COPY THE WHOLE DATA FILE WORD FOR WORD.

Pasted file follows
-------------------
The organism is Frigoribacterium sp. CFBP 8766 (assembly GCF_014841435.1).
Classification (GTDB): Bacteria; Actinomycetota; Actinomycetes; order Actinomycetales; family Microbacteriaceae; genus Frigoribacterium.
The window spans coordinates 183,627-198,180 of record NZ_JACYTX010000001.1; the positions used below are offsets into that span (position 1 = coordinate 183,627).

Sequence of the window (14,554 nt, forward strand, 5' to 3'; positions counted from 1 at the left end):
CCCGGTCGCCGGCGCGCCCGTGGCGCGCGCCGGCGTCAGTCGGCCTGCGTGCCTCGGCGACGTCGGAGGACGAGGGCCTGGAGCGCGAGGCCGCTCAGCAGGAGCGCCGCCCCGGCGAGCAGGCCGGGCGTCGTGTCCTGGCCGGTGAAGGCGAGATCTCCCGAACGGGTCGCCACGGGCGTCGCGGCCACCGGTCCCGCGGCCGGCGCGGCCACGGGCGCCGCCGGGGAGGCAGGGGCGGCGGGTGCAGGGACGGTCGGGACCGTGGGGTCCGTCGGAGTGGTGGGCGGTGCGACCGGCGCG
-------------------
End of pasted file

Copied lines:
The organism is Frigoribacterium sp. CFBP 8766 (assembly GCF_014841435.1).
Classification (GTDB): Bacteria; Actinomycetota; Actinomycetes; order Actinomycetales; family Microbacteriaceae; genus Frigoribacterium.
The window spans coordinates 183,627-198,180 of record NZ_JACYTX010000001.1; the positions used below are offsets into that span (position 1 = coordinate 183,627).

Sequence of the window (14,554 nt, forward strand, 5' to 3'; positions counted from 1 at the left end):
CCCGGTCGCCGGCGCGCCCGTGGCGCGCGCCGGCGTCAGTCGGCCTGCGTGCCTCGGCGACGTCGGAGGACGAGGGCCTGGAGCGCGAGGCCGCTCAGCAGGAGCGCCGCCCCGGCGAGCAGGCCGGGCGTCGTGTCCTGGCCGGTGAAGGCGAGATCTCCCGAACGGGTCGCCACGGGCGTCGCGGCCACCGGTCCCGCGGCCGGCGCGGCCACGGGCGCCGCCGGGGAGGCAGGGGCGGCGGGTGCAGGGACGGTCGGGACCGTGGGGTCCGTCGGAGTGGTGGGCGGTGCGACCGGCGCG